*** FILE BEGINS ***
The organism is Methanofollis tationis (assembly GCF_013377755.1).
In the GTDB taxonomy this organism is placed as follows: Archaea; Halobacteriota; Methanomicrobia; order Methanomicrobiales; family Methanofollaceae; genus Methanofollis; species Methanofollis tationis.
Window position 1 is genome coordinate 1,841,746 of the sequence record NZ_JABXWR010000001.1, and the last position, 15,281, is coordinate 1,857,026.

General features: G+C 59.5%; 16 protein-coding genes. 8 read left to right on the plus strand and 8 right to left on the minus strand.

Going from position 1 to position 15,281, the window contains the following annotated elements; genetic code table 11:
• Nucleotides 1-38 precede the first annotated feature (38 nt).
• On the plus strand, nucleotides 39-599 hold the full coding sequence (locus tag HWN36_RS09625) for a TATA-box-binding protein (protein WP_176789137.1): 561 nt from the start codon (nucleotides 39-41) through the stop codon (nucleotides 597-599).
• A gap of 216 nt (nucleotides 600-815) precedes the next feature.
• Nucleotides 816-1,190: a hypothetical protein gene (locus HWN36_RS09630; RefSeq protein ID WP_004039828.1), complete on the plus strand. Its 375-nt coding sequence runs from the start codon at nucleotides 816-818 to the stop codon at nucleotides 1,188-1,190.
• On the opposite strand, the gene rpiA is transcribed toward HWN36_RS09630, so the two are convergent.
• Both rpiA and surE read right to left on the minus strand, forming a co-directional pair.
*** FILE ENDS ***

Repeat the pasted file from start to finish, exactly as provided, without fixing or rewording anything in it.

The organism is Methanofollis tationis (assembly GCF_013377755.1).
In the GTDB taxonomy this organism is placed as follows: Archaea; Halobacteriota; Methanomicrobia; order Methanomicrobiales; family Methanofollaceae; genus Methanofollis; species Methanofollis tationis.
Window position 1 is genome coordinate 1,841,746 of the sequence record NZ_JABXWR010000001.1, and the last position, 15,281, is coordinate 1,857,026.

General features: G+C 59.5%; 16 protein-coding genes. 8 read left to right on the plus strand and 8 right to left on the minus strand.

Going from position 1 to position 15,281, the window contains the following annotated elements; genetic code table 11:
• Nucleotides 1-38 precede the first annotated feature (38 nt).
• On the plus strand, nucleotides 39-599 hold the full coding sequence (locus tag HWN36_RS09625) for a TATA-box-binding protein (protein WP_176789137.1): 561 nt from the start codon (nucleotides 39-41) through the stop codon (nucleotides 597-599).
• A gap of 216 nt (nucleotides 600-815) precedes the next feature.
• Nucleotides 816-1,190: a hypothetical protein gene (locus HWN36_RS09630; RefSeq protein ID WP_004039828.1), complete on the plus strand. Its 375-nt coding sequence runs from the start codon at nucleotides 816-818 to the stop codon at nucleotides 1,188-1,190.
• On the opposite strand, the gene rpiA is transcribed toward HWN36_RS09630, so the two are convergent.
• Both rpiA and surE read right to left on the minus strand, forming a co-directional pair.